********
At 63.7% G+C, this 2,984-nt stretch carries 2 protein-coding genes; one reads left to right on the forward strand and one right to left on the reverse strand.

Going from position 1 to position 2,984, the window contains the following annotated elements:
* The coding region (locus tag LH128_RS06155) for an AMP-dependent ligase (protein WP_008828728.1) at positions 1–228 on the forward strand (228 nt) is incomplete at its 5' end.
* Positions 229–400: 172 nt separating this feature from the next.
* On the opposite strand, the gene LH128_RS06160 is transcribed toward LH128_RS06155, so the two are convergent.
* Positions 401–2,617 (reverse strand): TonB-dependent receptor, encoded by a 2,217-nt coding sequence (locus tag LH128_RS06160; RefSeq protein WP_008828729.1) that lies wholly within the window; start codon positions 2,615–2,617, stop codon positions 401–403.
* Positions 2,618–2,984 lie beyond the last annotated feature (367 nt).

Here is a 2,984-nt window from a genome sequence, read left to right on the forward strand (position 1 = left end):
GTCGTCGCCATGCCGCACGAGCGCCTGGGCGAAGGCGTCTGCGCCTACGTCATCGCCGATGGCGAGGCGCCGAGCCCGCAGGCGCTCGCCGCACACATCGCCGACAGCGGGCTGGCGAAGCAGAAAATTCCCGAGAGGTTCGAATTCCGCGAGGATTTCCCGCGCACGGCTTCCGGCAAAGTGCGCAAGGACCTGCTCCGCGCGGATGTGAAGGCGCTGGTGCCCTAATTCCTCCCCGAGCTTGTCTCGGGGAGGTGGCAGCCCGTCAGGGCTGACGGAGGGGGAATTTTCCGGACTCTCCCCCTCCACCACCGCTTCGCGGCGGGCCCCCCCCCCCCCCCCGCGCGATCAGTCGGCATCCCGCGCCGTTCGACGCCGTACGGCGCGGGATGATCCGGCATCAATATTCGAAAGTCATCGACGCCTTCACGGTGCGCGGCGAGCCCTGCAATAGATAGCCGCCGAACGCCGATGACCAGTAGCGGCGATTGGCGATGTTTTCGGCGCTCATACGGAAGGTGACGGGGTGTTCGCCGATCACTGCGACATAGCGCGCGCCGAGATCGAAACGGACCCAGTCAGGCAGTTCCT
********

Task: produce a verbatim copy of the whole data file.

At 63.7% G+C, this 2,984-nt stretch carries 2 protein-coding genes; one reads left to right on the forward strand and one right to left on the reverse strand.

Going from position 1 to position 2,984, the window contains the following annotated elements:
* The coding region (locus tag LH128_RS06155) for an AMP-dependent ligase (protein WP_008828728.1) at positions 1–228 on the forward strand (228 nt) is incomplete at its 5' end.
* Positions 229–400: 172 nt separating this feature from the next.
* On the opposite strand, the gene LH128_RS06160 is transcribed toward LH128_RS06155, so the two are convergent.
* Positions 401–2,617 (reverse strand): TonB-dependent receptor, encoded by a 2,217-nt coding sequence (locus tag LH128_RS06160; RefSeq protein WP_008828729.1) that lies wholly within the window; start codon positions 2,615–2,617, stop codon positions 401–403.
* Positions 2,618–2,984 lie beyond the last annotated feature (367 nt).

Here is a 2,984-nt window from a genome sequence, read left to right on the forward strand (position 1 = left end):
GTCGTCGCCATGCCGCACGAGCGCCTGGGCGAAGGCGTCTGCGCCTACGTCATCGCCGATGGCGAGGCGCCGAGCCCGCAGGCGCTCGCCGCACACATCGCCGACAGCGGGCTGGCGAAGCAGAAAATTCCCGAGAGGTTCGAATTCCGCGAGGATTTCCCGCGCACGGCTTCCGGCAAAGTGCGCAAGGACCTGCTCCGCGCGGATGTGAAGGCGCTGGTGCCCTAATTCCTCCCCGAGCTTGTCTCGGGGAGGTGGCAGCCCGTCAGGGCTGACGGAGGGGGAATTTTCCGGACTCTCCCCCTCCACCACCGCTTCGCGGCGGGCCCCCCCCCCCCCCCCGCGCGATCAGTCGGCATCCCGCGCCGTTCGACGCCGTACGGCGCGGGATGATCCGGCATCAATATTCGAAAGTCATCGACGCCTTCACGGTGCGCGGCGAGCCCTGCAATAGATAGCCGCCGAACGCCGATGACCAGTAGCGGCGATTGGCGATGTTTTCGGCGCTCATACGGAAGGTGACGGGGTGTTCGCCGATCACTGCGACATAGCGCGCGCCGAGATCGAAACGGACCCAGTCAGGCAGTTCCT